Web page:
China sends children of exiled Uighur parents to orphanages, Amnesty said

China has forcibly separated Uighur families by taking young children to government orphanages, according to human rights group Amnesty International.


In a new report, Amnesty called on China to release all Uighur children detained in orphanages without the consent of their families.

The charity spoke to parents who left their children and relatives in China when they were forced to flee the country.

Rights groups claim that China has seized more than a million Uighurs.

The Chinese government has also faced allegations of various human rights abuses against the people of Uighur and other minority Muslims, including coercion, infertility, sexual harassment and rape.

The government denies arresting Uighurs in camps in Xinjiang province in northwestern China. It says the camps are "re-learning" centers used to fight terrorism.

Because access to Xinjiang was severely restricted by the Chinese, Amnesty spoke to Uighurs who were able to flee Xinjiang before the oppression of the Uighur people increased in 2017.

Mihriban Kader and Ablikim Memtinin fled Xinjiang to Italy in 2016 after being harassed by police and forced to give up their passports, Amnesty said. They left the four children in the care of their grandparents for a while, but the grandmother was taken to the camp when the grandfather was questioned by police, said Sisa.

"Some of our relatives did not have the courage to look after my children after what happened to my parents," Mihriban told Amnesty. "They were afraid they would be sent to the camps as well."

In November 2019, Mihriban and Ablikim obtained permission from the Italian government to bring their children to join them, but the children were caught by Chinese police on the way and sent to a state-run orphanage, Amnesty said.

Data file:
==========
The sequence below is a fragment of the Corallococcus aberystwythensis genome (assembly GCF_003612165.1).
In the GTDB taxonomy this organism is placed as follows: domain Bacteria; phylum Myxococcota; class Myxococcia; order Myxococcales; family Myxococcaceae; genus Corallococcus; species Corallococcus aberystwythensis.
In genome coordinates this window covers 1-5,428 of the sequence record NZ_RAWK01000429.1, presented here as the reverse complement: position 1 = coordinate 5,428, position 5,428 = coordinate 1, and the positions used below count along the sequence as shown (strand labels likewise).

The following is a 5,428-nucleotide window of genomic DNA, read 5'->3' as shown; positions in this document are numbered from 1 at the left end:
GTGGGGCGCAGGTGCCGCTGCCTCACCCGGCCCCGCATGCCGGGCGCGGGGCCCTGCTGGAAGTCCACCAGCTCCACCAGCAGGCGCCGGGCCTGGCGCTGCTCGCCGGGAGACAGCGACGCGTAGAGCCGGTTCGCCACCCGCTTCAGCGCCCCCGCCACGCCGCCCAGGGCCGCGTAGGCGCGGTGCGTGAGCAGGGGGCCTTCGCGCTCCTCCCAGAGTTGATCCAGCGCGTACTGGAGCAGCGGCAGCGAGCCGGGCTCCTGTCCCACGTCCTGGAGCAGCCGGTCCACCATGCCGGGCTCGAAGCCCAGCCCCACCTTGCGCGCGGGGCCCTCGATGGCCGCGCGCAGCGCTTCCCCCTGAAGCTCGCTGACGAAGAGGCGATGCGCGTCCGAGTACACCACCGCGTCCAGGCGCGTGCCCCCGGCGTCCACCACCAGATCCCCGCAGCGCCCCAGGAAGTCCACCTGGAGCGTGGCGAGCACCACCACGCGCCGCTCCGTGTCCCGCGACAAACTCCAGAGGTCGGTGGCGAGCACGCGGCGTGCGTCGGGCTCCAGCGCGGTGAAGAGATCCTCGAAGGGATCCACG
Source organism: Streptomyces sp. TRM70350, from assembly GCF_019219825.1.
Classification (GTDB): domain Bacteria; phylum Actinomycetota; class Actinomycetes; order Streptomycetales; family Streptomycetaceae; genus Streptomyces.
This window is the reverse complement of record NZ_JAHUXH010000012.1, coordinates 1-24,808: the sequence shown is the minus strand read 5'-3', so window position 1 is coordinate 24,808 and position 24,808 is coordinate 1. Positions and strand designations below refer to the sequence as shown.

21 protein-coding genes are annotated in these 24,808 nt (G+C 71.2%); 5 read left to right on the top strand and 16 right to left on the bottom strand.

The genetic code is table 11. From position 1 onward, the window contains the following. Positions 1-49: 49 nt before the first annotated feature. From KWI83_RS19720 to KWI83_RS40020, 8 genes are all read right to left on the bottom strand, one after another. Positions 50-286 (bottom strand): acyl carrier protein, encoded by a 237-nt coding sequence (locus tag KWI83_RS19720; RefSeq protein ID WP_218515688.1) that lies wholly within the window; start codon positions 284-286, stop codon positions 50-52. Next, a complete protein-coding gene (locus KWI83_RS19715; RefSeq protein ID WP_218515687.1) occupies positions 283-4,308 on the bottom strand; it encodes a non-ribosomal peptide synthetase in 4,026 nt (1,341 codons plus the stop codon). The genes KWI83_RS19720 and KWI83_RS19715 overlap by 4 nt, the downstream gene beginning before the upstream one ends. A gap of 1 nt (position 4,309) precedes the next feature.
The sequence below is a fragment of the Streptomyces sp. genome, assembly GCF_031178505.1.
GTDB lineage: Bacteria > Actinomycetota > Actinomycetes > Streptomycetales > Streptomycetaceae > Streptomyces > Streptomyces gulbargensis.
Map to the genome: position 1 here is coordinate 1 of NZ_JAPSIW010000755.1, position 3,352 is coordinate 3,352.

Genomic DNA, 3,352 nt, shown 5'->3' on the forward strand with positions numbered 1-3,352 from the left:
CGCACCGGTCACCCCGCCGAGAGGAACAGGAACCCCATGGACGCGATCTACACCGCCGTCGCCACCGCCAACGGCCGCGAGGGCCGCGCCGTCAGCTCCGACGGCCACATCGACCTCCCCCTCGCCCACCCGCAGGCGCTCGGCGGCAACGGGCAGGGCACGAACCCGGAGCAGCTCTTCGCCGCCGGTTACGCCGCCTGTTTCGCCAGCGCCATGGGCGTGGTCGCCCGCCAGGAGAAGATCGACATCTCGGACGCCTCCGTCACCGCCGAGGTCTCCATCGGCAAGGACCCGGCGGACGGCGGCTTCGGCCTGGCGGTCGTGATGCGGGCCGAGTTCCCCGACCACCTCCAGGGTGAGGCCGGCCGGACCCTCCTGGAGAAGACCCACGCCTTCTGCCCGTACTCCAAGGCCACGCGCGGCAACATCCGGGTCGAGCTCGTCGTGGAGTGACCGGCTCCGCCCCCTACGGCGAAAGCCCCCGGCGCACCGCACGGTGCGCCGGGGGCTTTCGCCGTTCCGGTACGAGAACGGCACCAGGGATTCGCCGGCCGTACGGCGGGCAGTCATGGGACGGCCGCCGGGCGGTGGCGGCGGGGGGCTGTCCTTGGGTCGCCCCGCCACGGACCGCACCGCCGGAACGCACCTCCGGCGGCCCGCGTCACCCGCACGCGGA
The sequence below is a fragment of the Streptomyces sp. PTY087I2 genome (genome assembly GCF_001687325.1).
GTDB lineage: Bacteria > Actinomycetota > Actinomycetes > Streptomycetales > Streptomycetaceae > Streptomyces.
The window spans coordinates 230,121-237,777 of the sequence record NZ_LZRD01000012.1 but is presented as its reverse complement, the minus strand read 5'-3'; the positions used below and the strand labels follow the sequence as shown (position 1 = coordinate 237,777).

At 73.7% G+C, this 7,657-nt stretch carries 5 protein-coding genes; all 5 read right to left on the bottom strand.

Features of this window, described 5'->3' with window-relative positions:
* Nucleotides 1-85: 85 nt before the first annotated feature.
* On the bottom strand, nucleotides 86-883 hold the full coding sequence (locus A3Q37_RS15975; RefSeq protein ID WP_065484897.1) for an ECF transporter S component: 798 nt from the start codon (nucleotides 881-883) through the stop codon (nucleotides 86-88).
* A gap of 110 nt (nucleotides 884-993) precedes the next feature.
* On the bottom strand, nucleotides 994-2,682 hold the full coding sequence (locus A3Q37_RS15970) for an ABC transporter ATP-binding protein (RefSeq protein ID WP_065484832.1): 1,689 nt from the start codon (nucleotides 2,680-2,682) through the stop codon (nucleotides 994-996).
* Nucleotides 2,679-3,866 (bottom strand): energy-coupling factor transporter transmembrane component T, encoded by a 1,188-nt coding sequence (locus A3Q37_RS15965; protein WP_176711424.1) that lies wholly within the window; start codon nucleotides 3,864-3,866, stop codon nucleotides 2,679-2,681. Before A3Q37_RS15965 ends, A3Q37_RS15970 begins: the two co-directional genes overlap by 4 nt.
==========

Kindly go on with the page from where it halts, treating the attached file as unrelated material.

"Now my children are in the hands of the Chinese government and I am not sure if I will be able to meet them again in my life," Mihriban said.


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Omer and Meryem Faruh, who fled to Turkey in late 2016, left their two children, aged five and six, with their grandparents because they did not have their travel documents, Amnesty said. They later found out that their grandparents had been arrested and sent to a camp where they had never heard of their children.

Amnesty's report calls on China to give Xinjiang full and unlimited access to UN human rights experts, independent researchers and journalists, and all children detained without their parents being allowed to be released into the family.

"China's campaign for mass deportation in Xinjiang has put different families in a precarious position: children are not allowed to leave, but their parents face persecution and unjust imprisonment if they try to return home to take care of themselves," said Alkan Akad, Amnesty International's Chinese researcher.

The Chinese government has created a large and secretive network of camps in Xinjiang and it is estimated that it detained more than a million Uighurs and people from other small Muslim groups.

Reports have surfaced over the years about human rights abuses, ranging from the infertility of Uighur women to organized torture and rape within the camps.

China denies any human rights abuses, and calls in those who have been falsely detained in the camps and deportees. China has also been accused of intimidating and mocking witnesses, and using the relatives of witnesses in Xinjiang as a means of remorse.

The United States, Canada and the Netherlands have announced that China is responsible for the extermination of the Uighur people. A similar bill has been rejected by the UK parliament.